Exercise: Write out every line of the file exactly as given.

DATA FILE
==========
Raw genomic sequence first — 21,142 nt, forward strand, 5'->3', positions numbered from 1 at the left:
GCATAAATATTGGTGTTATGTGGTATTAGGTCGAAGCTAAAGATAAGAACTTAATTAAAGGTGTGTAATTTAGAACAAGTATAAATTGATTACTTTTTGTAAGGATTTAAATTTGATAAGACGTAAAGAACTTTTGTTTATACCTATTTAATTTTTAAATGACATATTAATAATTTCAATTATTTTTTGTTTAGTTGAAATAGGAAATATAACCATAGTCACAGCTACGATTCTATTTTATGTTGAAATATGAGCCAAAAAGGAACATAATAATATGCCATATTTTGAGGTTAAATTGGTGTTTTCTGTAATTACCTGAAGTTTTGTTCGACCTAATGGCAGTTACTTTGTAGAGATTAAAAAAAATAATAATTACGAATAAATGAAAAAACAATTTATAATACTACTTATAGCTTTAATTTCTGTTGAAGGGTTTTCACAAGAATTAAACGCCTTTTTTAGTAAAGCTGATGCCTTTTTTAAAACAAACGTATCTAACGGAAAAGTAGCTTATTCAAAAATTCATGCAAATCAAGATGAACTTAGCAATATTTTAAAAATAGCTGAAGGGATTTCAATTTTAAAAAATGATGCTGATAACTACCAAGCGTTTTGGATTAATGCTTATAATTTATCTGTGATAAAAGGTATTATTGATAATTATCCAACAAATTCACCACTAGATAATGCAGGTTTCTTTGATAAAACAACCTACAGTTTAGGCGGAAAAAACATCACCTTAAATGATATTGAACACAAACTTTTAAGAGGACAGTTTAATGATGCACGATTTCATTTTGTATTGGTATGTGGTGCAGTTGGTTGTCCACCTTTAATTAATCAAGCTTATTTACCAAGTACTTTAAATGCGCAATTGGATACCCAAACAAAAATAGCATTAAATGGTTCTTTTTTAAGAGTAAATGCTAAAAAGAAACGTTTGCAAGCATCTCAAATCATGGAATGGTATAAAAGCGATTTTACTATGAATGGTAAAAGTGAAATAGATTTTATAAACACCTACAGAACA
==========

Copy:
Raw genomic sequence first — 21,142 nt, forward strand, 5'->3', positions numbered from 1 at the left:
GCATAAATATTGGTGTTATGTGGTATTAGGTCGAAGCTAAAGATAAGAACTTAATTAAAGGTGTGTAATTTAGAACAAGTATAAATTGATTACTTTTTGTAAGGATTTAAATTTGATAAGACGTAAAGAACTTTTGTTTATACCTATTTAATTTTTAAATGACATATTAATAATTTCAATTATTTTTTGTTTAGTTGAAATAGGAAATATAACCATAGTCACAGCTACGATTCTATTTTATGTTGAAATATGAGCCAAAAAGGAACATAATAATATGCCATATTTTGAGGTTAAATTGGTGTTTTCTGTAATTACCTGAAGTTTTGTTCGACCTAATGGCAGTTACTTTGTAGAGATTAAAAAAAATAATAATTACGAATAAATGAAAAAACAATTTATAATACTACTTATAGCTTTAATTTCTGTTGAAGGGTTTTCACAAGAATTAAACGCCTTTTTTAGTAAAGCTGATGCCTTTTTTAAAACAAACGTATCTAACGGAAAAGTAGCTTATTCAAAAATTCATGCAAATCAAGATGAACTTAGCAATATTTTAAAAATAGCTGAAGGGATTTCAATTTTAAAAAATGATGCTGATAACTACCAAGCGTTTTGGATTAATGCTTATAATTTATCTGTGATAAAAGGTATTATTGATAATTATCCAACAAATTCACCACTAGATAATGCAGGTTTCTTTGATAAAACAACCTACAGTTTAGGCGGAAAAAACATCACCTTAAATGATATTGAACACAAACTTTTAAGAGGACAGTTTAATGATGCACGATTTCATTTTGTATTGGTATGTGGTGCAGTTGGTTGTCCACCTTTAATTAATCAAGCTTATTTACCAAGTACTTTAAATGCGCAATTGGATACCCAAACAAAAATAGCATTAAATGGTTCTTTTTTAAGAGTAAATGCTAAAAAGAAACGTTTGCAAGCATCTCAAATCATGGAATGGTATAAAAGCGATTTTACTATGAATGGTAAAAGTGAAATAGATTTTATAAACACCTACAGAACA